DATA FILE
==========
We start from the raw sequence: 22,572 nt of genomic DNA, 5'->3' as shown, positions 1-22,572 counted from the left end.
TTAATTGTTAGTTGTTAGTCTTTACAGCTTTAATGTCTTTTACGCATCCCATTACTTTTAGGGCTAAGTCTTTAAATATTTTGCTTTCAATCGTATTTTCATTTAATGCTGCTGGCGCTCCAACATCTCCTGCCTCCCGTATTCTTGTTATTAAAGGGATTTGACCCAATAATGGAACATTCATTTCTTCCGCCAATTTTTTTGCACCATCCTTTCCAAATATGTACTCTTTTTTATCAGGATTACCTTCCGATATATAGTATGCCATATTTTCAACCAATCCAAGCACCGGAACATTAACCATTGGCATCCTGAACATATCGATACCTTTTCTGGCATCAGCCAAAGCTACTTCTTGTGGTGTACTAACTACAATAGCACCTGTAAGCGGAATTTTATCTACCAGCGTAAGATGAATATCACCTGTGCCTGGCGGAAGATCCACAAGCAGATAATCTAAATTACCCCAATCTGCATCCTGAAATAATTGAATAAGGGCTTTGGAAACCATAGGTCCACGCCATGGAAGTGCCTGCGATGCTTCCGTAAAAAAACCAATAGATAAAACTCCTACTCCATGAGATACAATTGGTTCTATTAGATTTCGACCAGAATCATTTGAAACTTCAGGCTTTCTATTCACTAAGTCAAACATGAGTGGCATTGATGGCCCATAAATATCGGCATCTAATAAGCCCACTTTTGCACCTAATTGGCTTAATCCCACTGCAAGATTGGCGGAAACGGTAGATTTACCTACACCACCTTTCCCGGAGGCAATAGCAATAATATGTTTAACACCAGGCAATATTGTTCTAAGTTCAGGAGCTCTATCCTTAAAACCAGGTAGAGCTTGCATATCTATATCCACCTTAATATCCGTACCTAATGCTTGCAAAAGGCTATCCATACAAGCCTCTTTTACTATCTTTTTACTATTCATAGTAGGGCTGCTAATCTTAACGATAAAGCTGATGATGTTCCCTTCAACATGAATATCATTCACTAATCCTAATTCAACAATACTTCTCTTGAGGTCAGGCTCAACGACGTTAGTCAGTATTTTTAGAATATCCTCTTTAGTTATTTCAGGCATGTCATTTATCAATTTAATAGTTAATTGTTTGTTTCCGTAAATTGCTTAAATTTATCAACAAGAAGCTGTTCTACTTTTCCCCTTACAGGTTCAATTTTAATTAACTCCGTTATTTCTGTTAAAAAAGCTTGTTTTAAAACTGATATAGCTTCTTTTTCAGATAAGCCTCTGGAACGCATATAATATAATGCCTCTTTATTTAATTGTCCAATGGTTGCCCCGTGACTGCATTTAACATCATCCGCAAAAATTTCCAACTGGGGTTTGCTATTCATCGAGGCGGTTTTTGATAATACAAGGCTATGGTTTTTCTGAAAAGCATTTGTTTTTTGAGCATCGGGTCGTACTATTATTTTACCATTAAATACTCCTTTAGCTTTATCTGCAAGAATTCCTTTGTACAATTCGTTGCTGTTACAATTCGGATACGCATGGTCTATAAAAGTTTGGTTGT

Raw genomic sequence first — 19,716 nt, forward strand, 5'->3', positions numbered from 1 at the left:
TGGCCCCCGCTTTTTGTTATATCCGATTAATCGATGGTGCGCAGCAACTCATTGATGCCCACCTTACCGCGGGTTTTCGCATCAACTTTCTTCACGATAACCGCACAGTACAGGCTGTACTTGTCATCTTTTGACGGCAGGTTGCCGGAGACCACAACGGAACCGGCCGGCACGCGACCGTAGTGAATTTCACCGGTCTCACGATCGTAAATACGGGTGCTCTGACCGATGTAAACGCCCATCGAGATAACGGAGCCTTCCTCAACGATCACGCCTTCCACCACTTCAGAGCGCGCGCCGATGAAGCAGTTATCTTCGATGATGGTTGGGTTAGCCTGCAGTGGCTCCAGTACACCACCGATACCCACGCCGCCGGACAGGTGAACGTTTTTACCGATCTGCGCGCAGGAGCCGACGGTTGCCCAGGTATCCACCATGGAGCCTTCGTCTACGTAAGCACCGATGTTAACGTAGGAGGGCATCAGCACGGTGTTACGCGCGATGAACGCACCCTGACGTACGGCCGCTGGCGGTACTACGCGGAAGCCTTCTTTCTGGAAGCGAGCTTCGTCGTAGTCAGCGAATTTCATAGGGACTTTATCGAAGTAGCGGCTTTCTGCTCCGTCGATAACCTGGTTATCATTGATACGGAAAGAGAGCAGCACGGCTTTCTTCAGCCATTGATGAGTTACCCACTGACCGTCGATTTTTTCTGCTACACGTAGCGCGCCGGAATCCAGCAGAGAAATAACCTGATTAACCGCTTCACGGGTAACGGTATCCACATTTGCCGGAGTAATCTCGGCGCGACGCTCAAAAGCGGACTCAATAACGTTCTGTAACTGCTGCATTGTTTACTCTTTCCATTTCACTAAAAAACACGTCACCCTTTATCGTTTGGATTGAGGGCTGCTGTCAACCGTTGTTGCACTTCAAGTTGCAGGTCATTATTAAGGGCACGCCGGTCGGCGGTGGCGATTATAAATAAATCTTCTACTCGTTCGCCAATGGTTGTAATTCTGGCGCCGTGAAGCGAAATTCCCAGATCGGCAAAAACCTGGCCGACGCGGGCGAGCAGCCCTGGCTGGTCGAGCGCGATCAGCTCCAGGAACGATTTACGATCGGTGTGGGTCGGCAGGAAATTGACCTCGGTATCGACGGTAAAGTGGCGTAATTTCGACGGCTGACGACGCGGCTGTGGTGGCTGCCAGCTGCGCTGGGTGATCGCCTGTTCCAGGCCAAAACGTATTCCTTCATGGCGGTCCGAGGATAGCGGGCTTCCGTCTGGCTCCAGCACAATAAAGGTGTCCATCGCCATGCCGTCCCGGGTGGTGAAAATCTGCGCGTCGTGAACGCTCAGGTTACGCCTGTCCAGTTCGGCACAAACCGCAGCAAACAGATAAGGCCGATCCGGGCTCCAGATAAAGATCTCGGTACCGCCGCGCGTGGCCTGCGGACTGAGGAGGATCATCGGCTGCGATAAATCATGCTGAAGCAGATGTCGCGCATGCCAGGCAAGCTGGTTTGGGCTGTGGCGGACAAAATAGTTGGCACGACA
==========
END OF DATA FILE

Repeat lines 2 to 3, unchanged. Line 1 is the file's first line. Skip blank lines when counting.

TTAATTGTTAGTTGTTAGTCTTTACAGCTTTAATGTCTTTTACGCATCCCATTACTTTTAGGGCTAAGTCTTTAAATATTTTGCTTTCAATCGTATTTTCATTTAATGCTGCTGGCGCTCCAACATCTCCTGCCTCCCGTATTCTTGTTATTAAAGGGATTTGACCCAATAATGGAACATTCATTTCTTCCGCCAATTTTTTTGCACCATCCTTTCCAAATATGTACTCTTTTTTATCAGGATTACCTTCCGATATATAGTATGCCATATTTTCAACCAATCCAAGCACCGGAACATTAACCATTGGCATCCTGAACATATCGATACCTTTTCTGGCATCAGCCAAAGCTACTTCTTGTGGTGTACTAACTACAATAGCACCTGTAAGCGGAATTTTATCTACCAGCGTAAGATGAATATCACCTGTGCCTGGCGGAAGATCCACAAGCAGATAATCTAAATTACCCCAATCTGCATCCTGAAATAATTGAATAAGGGCTTTGGAAACCATAGGTCCACGCCATGGAAGTGCCTGCGATGCTTCCGTAAAAAAACCAATAGATAAAACTCCTACTCCATGAGATACAATTGGTTCTATTAGATTTCGACCAGAATCATTTGAAACTTCAGGCTTTCTATTCACTAAGTCAAACATGAGTGGCATTGATGGCCCATAAATATCGGCATCTAATAAGCCCACTTTTGCACCTAATTGGCTTAATCCCACTGCAAGATTGGCGGAAACGGTAGATTTACCTACACCACCTTTCCCGGAGGCAATAGCAATAATATGTTTAACACCAGGCAATATTGTTCTAAGTTCAGGAGCTCTATCCTTAAAACCAGGTAGAGCTTGCATATCTATATCCACCTTAATATCCGTACCTAATGCTTGCAAAAGGCTATCCATACAAGCCTCTTTTACTATCTTTTTACTATTCATAGTAGGGCTGCTAATCTTAACGATAAAGCTGATGATGTTCCCTTCAACATGAATATCATTCACTAATCCTAATTCAACAATACTTCTCTTGAGGTCAGGCTCAACGACGTTAGTCAGTATTTTTAGAATATCCTCTTTAGTTATTTCAGGCATGTCATTTATCAATTTAATAGTTAATTGTTTGTTTCCGTAAATTGCTTAAATTTATCAACAAGAAGCTGTTCTACTTTTCCCCTTACAGGTTCAATTTTAATTAACTCCGTTATTTCTGTTAAAAAAGCTTGTTTTAAAACTGATATAGCTTCTTTTTCAGATAAGCCTCTGGAACGCATATAATATAATGCCTCTTTATTTAATTGTCCAATGGTTGCCCCGTGACTGCATTTAACATCATCCGCAAAAATTTCCAACTGGGGTTTGCTATTCATCGAGGCGGTTTTTGATAATACAAGGCTATGGTTTTTCTGAAAAGCATTTGTTTTTTGAGCATCGGGTCGTACTATTATTTTACCATTAAATACTCCTTTAGCTTTATCTGCAAGAATTCCTTTGTACAATTCGTTGCTGTTACAATTCGGATACGCATGGTCTATAAAAGTTTGGTTGT

Raw genomic sequence first — 19,716 nt, forward strand, 5'->3', positions numbered from 1 at the left: